The presented scheme is able to achieve hitless defragmentation on 1 + 1 path protected networks without requiring any additional equipment. We take advantage of the availability of a by default alternate signal to reallocate lightpaths considering spectrum fragmentation. Since the data is being received through the primary paths, we can afford to reallocate the signals of backup paths during the defragmentation process without disrupting the data transmission. The defragmentation is performed without traffic disruption, provided that no failure occurs on a primary path while its corresponding backup path is being reallocated.
In terms of eliminating spectrum fragmentation, the advantage of the presented scheme is to be able to reallocate both paths of the 1 + 1 protection for hitless defragmentation without restriction. With the designated primary and backup paths where data from backup paths are used only if there is some impediment on the corresponding primary paths, only backup paths can be reallocated in a hitless defragmentation . The ability to reallocate both primary and backup paths permits a flexible defragmentation that can be performed thoroughly.
Figure 9.1 illustrates the principle of the presented defragmentation scheme with the function of exchanging the primary and backup paths in 1 + 1 protection network. Consider the network ABCD with four active signals 51 — 54. The network and its corresponding spectrum before proceeding to any defragmentation is presented in Fig. 9.1(a). In the illustration examples, the links are considered bidirectional for simplicity. The primary and backup paths of each signal are respectively represented by solid lines and dotted lines, and their corresponding spectrum by plain boxes and hatched boxes. On link AB, 53 and 54 are primary- path signals and 52 is a backup-path signal.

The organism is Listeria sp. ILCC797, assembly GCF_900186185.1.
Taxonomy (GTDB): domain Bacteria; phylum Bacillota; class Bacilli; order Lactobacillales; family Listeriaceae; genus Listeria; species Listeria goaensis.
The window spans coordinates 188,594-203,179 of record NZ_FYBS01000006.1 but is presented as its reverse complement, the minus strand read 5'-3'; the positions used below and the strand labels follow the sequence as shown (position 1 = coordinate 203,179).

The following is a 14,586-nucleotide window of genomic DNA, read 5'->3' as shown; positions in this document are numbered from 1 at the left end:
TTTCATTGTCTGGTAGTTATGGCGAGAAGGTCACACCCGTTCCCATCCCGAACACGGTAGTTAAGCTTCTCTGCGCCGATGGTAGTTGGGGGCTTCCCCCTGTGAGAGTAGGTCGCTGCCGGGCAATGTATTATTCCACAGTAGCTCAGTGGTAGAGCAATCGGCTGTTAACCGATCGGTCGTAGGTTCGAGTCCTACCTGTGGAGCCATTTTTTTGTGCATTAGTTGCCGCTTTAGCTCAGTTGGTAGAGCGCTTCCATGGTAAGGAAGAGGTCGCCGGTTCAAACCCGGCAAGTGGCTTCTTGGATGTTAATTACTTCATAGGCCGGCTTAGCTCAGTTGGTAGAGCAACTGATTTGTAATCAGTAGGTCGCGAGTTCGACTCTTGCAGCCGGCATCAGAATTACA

Figure 9.1(b) presents the network when the designated primary and backup paths with spectrum retuning is used. After moving backup path 52, primary paths 53 and 54 are retuned. Then, the backup paths are reallocated using the first fit allocation. We can see that, in this particular example, spectrum retuning does not improve the spectrum fragmentation due to the end-of-line situation preventing 54 from being retuned over 53.
Figures 9.1(b) and 9.1(d) show the defragmentation process with the primary and backup paths exchanging. In Fig. 9.1(c), 54 signal through link AC, which is in the backup state is reallocated without path exchanging operation. Then, in Fig. 9.1(d), 54 through link AB is toggled to the backup state while its corresponding backup path on the 1 + 1 protection through links AC and BC becomes the primary path (see the network). While it is in the backup state, the light- path 54 is reallocated to remove the spectrum fragmentation on link AB (see the spectrum).